Well, it’s been a week since five lawyers on the Supreme Court decided they had “new insight”—their words—that no society since the dawn of man has had and declared same sex marriage a constitutional right.
Predictably, many Christians, as they have erroneously done throughout history, declared this the sign the end is near and that maybe Harold Camping was right after all.
Those who do so, though, have ignored the lessons of the past. Christians throughout history who have declared the end of the world near have a perfect record—they have been wrong every time. Those at the end of the first millennium who were convinced the end was near had a much better argument than those today, and not only were they wrong, but within fifty years the tide had completely turned.
Given all the postmortems coming from church people since Obergefell, I wanted to contribute to the discussion by offering some perspective. To get that perspective we need to go back to the first century, a time when Christians were thrown to the lions and burnt at the stake throughout the Roman Empire for refusing to worship pagan gods—a time when Christians had to meet in secret for fear of persecution.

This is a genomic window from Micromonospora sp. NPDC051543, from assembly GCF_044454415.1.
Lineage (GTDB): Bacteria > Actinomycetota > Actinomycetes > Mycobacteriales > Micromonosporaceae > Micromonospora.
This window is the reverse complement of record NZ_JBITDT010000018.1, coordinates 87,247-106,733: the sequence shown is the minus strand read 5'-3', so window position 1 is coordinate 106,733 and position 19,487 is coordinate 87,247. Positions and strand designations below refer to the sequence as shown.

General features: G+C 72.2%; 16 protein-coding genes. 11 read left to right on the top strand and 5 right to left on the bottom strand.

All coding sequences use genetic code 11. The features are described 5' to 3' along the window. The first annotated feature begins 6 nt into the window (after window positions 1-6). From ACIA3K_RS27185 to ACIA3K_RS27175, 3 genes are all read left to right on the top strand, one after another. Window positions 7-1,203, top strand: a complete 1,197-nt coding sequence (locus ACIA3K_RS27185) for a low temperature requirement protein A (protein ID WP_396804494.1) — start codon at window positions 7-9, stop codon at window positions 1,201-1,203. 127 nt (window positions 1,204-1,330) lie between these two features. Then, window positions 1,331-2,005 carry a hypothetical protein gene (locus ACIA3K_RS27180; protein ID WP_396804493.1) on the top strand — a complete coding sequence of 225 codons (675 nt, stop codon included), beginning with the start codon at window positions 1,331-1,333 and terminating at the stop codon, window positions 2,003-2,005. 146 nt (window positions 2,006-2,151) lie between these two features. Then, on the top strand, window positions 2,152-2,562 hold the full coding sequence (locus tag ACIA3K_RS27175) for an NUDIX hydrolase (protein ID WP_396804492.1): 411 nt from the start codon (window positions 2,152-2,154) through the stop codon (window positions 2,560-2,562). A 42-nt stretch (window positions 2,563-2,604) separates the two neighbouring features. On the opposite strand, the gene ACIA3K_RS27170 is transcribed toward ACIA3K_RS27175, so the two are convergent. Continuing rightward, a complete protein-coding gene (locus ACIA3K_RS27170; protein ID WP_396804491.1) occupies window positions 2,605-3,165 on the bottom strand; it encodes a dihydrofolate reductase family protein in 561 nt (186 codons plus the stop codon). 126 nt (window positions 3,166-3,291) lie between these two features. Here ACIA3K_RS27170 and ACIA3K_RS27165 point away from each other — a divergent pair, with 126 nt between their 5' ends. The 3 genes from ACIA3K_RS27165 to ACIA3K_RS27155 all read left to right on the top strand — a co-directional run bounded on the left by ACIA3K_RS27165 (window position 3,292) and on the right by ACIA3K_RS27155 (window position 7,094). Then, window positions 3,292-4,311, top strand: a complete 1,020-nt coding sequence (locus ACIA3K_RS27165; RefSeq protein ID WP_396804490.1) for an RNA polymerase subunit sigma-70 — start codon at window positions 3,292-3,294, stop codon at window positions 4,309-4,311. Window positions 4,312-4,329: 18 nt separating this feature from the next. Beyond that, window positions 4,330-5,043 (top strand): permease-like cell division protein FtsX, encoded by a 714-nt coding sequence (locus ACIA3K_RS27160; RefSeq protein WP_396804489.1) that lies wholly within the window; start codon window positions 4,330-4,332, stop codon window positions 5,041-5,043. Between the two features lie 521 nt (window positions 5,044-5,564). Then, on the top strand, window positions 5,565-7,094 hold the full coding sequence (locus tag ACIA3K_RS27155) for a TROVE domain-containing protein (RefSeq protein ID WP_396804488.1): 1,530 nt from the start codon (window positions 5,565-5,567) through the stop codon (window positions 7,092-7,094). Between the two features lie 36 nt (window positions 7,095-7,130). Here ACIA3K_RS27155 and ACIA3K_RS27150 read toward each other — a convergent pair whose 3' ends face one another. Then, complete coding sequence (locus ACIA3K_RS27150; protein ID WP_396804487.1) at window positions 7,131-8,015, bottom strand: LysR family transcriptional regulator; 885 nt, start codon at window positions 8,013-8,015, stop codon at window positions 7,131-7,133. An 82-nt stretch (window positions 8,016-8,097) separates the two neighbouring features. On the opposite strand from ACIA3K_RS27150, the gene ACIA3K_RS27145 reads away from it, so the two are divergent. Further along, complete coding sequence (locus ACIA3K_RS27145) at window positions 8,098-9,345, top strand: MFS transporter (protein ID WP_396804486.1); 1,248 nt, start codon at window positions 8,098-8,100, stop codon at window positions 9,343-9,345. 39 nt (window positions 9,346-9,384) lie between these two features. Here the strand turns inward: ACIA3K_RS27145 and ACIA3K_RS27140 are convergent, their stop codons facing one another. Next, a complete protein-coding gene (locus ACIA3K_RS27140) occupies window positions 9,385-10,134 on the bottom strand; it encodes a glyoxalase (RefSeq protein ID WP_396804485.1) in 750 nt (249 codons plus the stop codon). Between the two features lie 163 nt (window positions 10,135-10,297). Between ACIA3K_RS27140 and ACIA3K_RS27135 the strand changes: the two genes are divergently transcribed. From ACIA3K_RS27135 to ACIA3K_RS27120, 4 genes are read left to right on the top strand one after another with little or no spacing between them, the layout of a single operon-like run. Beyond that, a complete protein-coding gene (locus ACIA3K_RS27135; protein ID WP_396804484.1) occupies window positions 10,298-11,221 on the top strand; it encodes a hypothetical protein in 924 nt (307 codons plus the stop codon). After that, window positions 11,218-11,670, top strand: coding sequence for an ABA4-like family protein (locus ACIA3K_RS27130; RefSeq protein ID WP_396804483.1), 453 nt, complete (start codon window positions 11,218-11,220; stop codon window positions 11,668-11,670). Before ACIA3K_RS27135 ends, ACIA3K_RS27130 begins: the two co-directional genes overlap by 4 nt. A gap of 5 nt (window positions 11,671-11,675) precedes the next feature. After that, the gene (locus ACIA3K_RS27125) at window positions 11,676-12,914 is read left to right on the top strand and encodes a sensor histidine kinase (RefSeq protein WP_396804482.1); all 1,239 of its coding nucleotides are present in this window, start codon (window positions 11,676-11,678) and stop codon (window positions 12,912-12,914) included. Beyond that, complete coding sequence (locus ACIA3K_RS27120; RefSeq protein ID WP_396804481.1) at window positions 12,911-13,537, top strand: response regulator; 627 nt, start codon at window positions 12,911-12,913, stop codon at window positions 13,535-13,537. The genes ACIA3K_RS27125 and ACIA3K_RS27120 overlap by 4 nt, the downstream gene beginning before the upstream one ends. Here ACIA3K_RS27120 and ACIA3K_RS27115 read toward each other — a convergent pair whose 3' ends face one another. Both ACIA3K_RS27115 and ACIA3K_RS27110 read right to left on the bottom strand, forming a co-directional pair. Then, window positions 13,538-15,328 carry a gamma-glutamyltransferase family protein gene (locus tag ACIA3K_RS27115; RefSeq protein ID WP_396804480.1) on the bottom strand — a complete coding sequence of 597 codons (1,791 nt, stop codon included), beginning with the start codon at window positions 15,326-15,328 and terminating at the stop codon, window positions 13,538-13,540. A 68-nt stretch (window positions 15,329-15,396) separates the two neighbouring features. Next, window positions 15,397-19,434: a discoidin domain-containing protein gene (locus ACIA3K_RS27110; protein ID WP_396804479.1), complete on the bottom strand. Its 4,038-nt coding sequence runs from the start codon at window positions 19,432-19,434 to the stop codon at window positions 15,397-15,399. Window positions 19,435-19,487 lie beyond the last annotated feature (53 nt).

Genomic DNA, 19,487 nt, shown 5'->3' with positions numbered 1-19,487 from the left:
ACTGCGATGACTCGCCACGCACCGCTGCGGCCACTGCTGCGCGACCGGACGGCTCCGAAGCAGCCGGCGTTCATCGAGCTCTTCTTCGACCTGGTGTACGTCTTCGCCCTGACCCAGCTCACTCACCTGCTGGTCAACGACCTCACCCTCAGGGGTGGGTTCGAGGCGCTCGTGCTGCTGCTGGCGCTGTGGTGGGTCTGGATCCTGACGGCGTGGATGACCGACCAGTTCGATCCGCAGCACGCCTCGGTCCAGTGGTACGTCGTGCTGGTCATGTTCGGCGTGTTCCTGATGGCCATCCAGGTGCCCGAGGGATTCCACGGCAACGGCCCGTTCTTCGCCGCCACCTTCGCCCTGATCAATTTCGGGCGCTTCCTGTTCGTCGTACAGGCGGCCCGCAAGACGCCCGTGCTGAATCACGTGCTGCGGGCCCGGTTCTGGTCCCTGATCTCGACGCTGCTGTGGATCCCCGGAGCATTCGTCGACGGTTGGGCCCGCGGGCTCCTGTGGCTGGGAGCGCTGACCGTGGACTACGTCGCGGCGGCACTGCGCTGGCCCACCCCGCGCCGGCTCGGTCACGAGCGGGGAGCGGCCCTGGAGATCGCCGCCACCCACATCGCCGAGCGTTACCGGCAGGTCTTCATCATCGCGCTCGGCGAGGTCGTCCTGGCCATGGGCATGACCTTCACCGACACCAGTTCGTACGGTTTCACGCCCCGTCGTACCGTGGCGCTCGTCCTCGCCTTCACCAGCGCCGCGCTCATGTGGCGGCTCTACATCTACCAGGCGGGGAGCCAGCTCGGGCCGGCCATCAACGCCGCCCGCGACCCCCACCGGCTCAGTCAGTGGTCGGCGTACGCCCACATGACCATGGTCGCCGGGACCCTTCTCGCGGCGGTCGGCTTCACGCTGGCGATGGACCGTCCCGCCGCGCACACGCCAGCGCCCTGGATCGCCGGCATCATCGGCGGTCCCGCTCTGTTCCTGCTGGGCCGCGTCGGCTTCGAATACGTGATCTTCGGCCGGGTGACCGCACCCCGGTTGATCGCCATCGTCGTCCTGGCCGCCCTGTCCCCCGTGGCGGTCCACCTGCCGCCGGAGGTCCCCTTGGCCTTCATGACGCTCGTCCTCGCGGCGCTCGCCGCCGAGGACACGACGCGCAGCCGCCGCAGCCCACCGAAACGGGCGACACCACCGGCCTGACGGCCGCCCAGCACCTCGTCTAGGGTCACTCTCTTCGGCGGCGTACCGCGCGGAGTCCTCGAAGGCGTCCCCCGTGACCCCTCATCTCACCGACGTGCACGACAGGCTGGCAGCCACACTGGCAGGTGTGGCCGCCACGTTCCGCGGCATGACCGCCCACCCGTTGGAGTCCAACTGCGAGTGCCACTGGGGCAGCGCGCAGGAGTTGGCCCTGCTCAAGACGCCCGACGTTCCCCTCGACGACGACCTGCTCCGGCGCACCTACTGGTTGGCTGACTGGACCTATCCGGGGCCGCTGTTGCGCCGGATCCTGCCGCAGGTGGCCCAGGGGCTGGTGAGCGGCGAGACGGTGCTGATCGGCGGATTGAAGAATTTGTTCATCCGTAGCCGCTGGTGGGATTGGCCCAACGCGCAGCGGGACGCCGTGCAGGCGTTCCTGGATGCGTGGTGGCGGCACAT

I’m guessing if you told those Christians they could be immediately transferred to a nation where they would enjoy freedom of religion, worship without fear of persecution, and their churches would enjoy tax exempt status, but the nation allowed same-sex marriage, they would take that deal in a heart beat.
You see, those Christians—the ones who were being thrown to the lions, burned at the stake, and forced to worship underground—within three hundred years transformed the Roman Empire into a Christian empire that lasted more than a millennium.
History is fluid. Nations come and go.